Israel Putnam, popularly known as "Old Put", was an American army general officer who fought with distinction at the Battle of Bunker Hill during the American Revolutionary War. He also served notably as an officer with Rogers' Rangers during the French and Indian War, when he was captured by Mohawk warriors. He was saved from the ritual burning given to enemies by the intervention of a French officer with whom the Mohawk were allied. Putnam's courage and fighting spirit became known far beyond Connecticut's borders through the circulation of folk legends in the American colonies and states celebrating his exploits.
|Born:||January 07, 1718, Danvers, Province of Massachusetts Bay, British America|
|Died:||May 29, 1790, Brooklyn, Connecticut, United States|
|Buried at:||Putnam Memorial, Brooklyn, Connecticut, U.S.|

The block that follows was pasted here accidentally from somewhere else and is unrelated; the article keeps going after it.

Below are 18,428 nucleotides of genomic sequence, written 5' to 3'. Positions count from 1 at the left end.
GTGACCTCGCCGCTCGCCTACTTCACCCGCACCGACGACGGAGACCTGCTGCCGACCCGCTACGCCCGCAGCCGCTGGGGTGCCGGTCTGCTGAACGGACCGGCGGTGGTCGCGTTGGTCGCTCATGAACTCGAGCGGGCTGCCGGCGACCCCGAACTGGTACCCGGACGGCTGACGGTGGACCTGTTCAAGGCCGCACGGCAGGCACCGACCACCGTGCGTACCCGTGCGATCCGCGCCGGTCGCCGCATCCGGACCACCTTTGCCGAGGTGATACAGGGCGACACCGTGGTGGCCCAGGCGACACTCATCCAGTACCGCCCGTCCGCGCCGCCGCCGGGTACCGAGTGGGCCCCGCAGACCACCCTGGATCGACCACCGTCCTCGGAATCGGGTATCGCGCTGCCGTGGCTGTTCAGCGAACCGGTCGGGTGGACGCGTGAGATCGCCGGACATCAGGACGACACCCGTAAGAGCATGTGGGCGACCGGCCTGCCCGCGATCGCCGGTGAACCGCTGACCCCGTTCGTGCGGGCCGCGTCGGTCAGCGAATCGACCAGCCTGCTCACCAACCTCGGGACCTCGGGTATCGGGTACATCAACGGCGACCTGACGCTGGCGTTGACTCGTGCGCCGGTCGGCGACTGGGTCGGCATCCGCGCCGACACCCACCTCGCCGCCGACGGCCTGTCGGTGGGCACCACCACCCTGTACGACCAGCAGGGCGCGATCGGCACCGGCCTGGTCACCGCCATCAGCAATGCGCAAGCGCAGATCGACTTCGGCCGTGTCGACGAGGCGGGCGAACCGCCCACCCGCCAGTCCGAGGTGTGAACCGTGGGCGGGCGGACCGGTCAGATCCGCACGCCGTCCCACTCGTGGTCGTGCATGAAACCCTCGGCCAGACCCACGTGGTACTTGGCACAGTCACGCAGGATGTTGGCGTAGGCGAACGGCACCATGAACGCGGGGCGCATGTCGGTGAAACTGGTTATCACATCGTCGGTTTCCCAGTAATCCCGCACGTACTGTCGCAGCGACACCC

|Service/branch:||Continental Army (Connecticut Militia)|
|Rank:||Major (G.B.), Major general (U.S.)|
|Battles/wars:||French and Indian War, Pontiac's War, American Revolutionary War|
About Israel Putnam
American Revolutionary War hero who became famous for his role in the Battle of Bunker Hill.
He fought in the French and Indian War and would have been burned alive were it not for the intervention of a French officer.
His nickname was "Old Put."
He grew up in a prominent Massachusetts farming family, and his parents signed petitions to free accused witches during the famous Salem Witch Trials.
He and Paul Revere were both heroes of the American Revolution.
Information related to Israel Putnam
- Putnam family
- Redding, Connecticut
- British America army officers
- Continental Army officers from Connecticut
- People of Connecticut in the American Revolution
- Burials in Connecticut
- Continental Army generals
- British military personnel of the French and Indian War
- United States Army Rangers
- People of colonial Connecticut
- Military personnel from Connecticut